Floods in Pakistan are due to climate change and political challenges

The floods that have hit Pakistan this year are the result of a climate crisis a century of preparation. Climate specialists predict that Pakistan will experience devastating floods more frequently, interspersed with periods of extreme heat and drought.

While some studies suggest that this year’s floods are unique, experts say warning signs of increasingly intense monsoons have been repeatedly ignored. And while climate change is the main villain of this saga, the intense flooding is also the result of challenges endemic to the political institutions of Pakistan.

It is no coincidence that the areas most affected by floods today are also the poorest and least developed in the country. A 2015 district map with the lowest level of education in the country practically overlaps that of the United Nations Status report from the beginning of September. Weak governance and underinvestment in citizens seem to predict “natural disasterstoo.

Urban flooding has everything to do with real estate corruption

The floods are just part of the wider water and environmental crisis in Pakistan

In addition to frequent flooding, my research suggests that Pakistan also faces a very different kind of water crisis. In a study conducted in January in the city of Karachi, my co-author and I found that low-income households spent up to 12% of their monthly income on a few jerrycans of unsafe brackish water.

Nearly 30% of people surveyed in this study said they live with less than 30 liters of water a day – well below the UN threshold from 50 to 100 liters of water per person. The mismanagement of water and drainage systems across the country shows deep inequalities in access to basic needs and serious under-investment by national and local governments.

These kinds of inequalities are also found in other vital services. my work on privatization of electricity in Karachi, Pakistan’s largest city, suggests that large urban neighborhoods are collectively punished with scheduled blackouts when individuals fail to pay their mounting electricity bills on time. As studies in India, South Africa and elsewhere, the liberalization of service provision can sometimes provide elites with a unfair advantage shape the rules according to their own needs. And political elites in Pakistan, and elsewhere, are reluctant to relinquish power.

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In the absence of investment in education, infrastructure and institutions, it is common to see votes traded for basic needs, such as access to water or electricity. Meanwhile, studies indicate a failure of the Pakistani government to invest in a national community-centred environmental protection plan, choosing to focus solely on disaster mitigation.

Good governance at the local level offers a way forward

Are there best practices that could inform policy changes? Local communities can have considerable success in maintain infrastructure projects, such as roads and irrigation canals.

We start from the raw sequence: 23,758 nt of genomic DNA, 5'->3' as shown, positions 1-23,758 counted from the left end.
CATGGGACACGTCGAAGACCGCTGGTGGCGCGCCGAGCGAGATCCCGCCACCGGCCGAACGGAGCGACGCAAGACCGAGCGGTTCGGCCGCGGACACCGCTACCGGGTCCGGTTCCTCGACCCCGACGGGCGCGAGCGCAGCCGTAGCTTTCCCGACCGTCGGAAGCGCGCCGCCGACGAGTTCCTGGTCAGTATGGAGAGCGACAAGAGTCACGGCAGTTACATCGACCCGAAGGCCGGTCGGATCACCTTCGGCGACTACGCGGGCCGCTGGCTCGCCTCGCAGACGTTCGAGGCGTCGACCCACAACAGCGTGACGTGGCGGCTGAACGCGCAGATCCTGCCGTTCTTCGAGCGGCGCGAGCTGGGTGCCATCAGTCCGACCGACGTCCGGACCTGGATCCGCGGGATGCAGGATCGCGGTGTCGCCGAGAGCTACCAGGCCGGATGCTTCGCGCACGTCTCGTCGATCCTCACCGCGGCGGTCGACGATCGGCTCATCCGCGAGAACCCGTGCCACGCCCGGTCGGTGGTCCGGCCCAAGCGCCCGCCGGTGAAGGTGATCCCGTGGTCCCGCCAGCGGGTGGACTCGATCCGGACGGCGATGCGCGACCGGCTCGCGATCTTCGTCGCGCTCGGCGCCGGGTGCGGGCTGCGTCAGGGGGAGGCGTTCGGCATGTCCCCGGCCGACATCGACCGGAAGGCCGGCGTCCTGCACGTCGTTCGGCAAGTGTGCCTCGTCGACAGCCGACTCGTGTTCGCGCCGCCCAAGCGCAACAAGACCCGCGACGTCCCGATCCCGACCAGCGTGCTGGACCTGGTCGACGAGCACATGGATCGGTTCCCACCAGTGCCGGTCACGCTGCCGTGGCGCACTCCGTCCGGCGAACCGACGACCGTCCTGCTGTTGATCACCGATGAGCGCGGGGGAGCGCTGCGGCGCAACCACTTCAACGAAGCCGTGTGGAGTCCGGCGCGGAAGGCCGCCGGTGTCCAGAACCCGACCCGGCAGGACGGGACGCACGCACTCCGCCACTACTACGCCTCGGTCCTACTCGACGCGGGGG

Recent work finds that communities in the semi-autonomous region of Gilgit-Baltistan in northern Pakistan enjoy very high levels of education, strong community organizations and deep commitments to ecological sustainability.

In 1997, a community in this region created a conservation trust, run by villagers, in the face of government attempts to turn the area into a tourist destination. Today, the region faces a existential threat intensive logging and encroachment by hotels and guesthouses along the water canals – much of which is government-sanctioned. Nonetheless, the conservation trust has continued its work amid these threats, and this region continues to be one of the most climate-resilient, with its communities working independently on adaptation.

Pakistan asks for flood aid – but no foreign NGOs

What role will international aid play?

Political institutions in Pakistan are the result of complex national and local factors, but they also reflect international influences. Pakistan has long occupied a central role in the foreign policy of the United States and Europe, for strategic reasons. In the aftermath of this year’s floods, many inside and outside Pakistan have stressed the need for accountability from the national government. Others focused on international aid requests, loan cancellations and even climatic repairs.

Pakistan continues to depend on loans and technical assistance from global donors to stabilize its economy. Last year a Report of the United Nations Environment Program said the inability of countries like Pakistan to adapt to climate change was at least partly due to a global failure of climate resilience funding.

In Pakistan and elsewhere, the window for climate adaptation is rapidly shrinking, according to this UN report. Any hope Pakistan has of preparing for the future depends on strong and urgent action commitments towards climate resilience on the part of international and national decision-makers.

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Erum Haider (@erumrum) is an assistant professor of political science and environmental studies at the College of Wooster in Ohio.

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